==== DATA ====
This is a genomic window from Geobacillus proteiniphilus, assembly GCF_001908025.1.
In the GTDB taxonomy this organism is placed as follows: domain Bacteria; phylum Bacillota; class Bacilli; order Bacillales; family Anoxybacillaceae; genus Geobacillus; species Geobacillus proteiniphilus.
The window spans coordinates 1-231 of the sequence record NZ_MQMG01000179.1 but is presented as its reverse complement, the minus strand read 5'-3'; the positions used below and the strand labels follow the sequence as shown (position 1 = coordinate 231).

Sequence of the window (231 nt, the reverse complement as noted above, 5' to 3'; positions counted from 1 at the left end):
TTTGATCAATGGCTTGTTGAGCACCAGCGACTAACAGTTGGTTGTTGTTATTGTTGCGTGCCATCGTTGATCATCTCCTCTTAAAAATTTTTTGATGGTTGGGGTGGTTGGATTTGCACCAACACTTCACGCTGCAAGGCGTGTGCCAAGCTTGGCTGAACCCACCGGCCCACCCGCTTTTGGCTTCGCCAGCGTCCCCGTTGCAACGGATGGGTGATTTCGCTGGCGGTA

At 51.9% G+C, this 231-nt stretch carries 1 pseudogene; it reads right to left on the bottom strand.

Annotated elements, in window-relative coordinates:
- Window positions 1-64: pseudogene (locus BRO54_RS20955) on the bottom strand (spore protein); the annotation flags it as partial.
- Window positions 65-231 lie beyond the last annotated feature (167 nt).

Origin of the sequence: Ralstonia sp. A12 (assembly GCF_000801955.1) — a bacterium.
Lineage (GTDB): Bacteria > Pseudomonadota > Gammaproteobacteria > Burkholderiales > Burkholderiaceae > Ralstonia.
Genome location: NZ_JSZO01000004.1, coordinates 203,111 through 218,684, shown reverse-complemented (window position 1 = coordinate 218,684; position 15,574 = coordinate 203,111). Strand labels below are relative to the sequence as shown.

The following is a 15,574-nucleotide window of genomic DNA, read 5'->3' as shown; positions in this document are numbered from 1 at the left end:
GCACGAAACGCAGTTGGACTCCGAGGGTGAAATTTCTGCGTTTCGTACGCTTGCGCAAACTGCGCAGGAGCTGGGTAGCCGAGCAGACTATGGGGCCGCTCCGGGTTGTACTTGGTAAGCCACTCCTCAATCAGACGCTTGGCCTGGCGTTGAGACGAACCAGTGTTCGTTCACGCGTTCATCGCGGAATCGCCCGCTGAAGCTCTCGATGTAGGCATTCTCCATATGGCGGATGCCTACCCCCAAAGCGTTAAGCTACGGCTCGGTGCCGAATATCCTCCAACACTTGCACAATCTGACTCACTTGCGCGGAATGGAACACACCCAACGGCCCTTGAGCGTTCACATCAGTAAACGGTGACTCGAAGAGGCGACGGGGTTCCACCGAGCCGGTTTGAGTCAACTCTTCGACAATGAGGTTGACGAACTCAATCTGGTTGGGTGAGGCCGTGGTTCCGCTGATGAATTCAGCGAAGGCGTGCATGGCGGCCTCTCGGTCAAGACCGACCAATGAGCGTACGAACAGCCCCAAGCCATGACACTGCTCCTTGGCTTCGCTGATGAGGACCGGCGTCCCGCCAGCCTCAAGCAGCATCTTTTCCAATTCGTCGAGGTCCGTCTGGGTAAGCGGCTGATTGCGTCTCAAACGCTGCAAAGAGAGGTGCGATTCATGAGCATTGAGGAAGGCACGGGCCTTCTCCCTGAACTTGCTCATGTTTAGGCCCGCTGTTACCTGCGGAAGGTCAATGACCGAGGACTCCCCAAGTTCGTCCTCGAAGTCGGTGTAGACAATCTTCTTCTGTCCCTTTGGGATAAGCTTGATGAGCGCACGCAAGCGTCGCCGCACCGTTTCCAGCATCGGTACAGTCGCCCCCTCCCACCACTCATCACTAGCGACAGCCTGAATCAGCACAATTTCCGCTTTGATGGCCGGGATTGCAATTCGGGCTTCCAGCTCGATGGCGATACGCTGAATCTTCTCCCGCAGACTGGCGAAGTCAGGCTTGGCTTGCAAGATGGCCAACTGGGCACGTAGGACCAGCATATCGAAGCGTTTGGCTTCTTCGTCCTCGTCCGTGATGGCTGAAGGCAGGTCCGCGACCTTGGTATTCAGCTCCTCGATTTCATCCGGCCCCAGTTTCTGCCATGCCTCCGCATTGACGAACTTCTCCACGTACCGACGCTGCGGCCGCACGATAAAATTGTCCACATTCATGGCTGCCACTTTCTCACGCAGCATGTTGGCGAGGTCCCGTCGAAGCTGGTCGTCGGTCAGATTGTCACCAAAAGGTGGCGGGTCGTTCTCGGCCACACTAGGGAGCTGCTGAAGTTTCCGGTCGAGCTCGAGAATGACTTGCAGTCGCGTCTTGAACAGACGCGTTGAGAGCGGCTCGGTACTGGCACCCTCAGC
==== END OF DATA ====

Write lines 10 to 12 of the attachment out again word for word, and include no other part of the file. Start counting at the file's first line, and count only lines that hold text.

Origin of the sequence: Ralstonia sp. A12 (assembly GCF_000801955.1) — a bacterium.
Lineage (GTDB): Bacteria > Pseudomonadota > Gammaproteobacteria > Burkholderiales > Burkholderiaceae > Ralstonia.
Genome location: NZ_JSZO01000004.1, coordinates 203,111 through 218,684, shown reverse-complemented (window position 1 = coordinate 218,684; position 15,574 = coordinate 203,111). Strand labels below are relative to the sequence as shown.